Exploratory drafts are, theoretically, a great way to prompt students to write a draft without allowing them to sucker onto their work with an octopus-like grip. The exploratory draft’s detached approach should be clear in the mere title “exploratory,” a name that should indicate to students that they are writing to discover. This is exactly what we want for our students because where Sommers found that novice writers do not alter their first drafts, she found that the opposite was true for experienced writers: they write in order to find a starting point, in order to discover. (384) This is what exploratory writing is all about.
If such exploratory writing sounds intriguingly similar to freewriting, rest assured: it should. Freewriting holds a similar purpose as an activity in which one writes to discover. It shouldn’t be surprising, then, that there is overlap here—or that, when a teacher asks students to produce early drafts in lieu of prewriting activities, often “what [teachers] really [get back is] the prewriting [they] never asked for” (Leatham). In this sense, exploratory or crappy drafting is similar if not exactly the same as prewriting strategies such as freewriting. Calling it a “draft” rather than a “freewrite” merely emphasizes to students the idea that everything after this early draft can and should be thought of in terms of revision. The name a teacher gives to early drafting can make a significant difference.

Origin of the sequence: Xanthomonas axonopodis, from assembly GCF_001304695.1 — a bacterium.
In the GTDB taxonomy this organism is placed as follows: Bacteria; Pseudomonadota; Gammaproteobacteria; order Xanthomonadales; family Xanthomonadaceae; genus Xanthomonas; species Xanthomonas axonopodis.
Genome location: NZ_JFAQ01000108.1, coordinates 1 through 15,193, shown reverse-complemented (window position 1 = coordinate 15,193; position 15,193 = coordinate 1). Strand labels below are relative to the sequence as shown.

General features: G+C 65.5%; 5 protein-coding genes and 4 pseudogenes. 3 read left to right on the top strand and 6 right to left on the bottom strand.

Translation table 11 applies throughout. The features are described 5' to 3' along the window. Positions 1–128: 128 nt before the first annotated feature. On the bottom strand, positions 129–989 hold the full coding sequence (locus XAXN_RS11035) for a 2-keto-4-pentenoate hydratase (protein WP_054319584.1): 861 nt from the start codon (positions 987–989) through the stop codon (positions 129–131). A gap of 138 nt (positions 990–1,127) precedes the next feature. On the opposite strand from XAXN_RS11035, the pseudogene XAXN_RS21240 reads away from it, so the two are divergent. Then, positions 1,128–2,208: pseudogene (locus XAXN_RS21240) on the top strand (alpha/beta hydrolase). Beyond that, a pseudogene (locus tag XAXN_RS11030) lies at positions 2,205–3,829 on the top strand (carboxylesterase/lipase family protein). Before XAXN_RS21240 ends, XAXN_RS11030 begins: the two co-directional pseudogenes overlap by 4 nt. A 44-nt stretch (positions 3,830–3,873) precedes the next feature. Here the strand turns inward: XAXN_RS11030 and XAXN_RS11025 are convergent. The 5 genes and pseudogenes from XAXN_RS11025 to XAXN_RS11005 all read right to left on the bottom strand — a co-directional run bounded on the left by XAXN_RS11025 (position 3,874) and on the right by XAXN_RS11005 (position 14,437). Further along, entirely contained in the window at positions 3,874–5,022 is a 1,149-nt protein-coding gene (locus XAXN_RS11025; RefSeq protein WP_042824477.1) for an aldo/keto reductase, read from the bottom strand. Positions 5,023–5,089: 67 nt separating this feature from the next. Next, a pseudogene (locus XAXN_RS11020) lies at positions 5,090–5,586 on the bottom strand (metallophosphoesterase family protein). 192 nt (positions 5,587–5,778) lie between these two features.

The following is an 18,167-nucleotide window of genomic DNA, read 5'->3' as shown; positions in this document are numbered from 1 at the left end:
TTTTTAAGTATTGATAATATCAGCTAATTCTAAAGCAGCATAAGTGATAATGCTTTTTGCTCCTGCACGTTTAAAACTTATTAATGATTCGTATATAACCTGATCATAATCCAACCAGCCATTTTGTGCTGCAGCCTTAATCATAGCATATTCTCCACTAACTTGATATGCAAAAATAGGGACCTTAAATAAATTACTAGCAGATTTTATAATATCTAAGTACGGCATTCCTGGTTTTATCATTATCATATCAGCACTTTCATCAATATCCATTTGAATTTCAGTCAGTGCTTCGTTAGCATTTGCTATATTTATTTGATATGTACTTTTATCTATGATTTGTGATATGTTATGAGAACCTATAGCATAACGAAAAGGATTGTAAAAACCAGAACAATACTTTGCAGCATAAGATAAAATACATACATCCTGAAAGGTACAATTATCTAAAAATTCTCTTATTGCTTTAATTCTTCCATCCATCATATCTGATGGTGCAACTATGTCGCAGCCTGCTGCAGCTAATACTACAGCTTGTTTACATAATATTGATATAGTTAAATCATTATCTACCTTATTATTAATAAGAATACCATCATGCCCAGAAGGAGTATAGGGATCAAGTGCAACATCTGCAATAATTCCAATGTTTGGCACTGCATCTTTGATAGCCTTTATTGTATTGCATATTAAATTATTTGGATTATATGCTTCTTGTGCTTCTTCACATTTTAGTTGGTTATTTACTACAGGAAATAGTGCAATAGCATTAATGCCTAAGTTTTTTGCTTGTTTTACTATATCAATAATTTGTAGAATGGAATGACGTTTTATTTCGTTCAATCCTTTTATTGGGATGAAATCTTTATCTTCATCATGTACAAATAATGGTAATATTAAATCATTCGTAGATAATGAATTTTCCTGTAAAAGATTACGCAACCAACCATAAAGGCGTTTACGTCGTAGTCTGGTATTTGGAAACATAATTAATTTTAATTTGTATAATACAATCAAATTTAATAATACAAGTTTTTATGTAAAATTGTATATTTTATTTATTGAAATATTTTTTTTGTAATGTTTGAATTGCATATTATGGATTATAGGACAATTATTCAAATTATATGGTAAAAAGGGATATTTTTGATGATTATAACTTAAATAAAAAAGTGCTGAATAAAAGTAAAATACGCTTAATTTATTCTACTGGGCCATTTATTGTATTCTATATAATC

For instance—and problematically—when I’ve encouraged “exploratory drafts” in the past, I found that students sometimes still latched onto that draft and refused to let go—in part, because of the name I gave it. Even when I attempted to clarify what the exploratory draft was for, even when students initially told me they felt like they needed to change significant portions of that draft, they’d tell me three days after that, “Yeah, but I read it again later, and it grew on me.” I’ve watched many students gradually meld with their exploratory draft and turn it in as their final paper, with a few minor edits.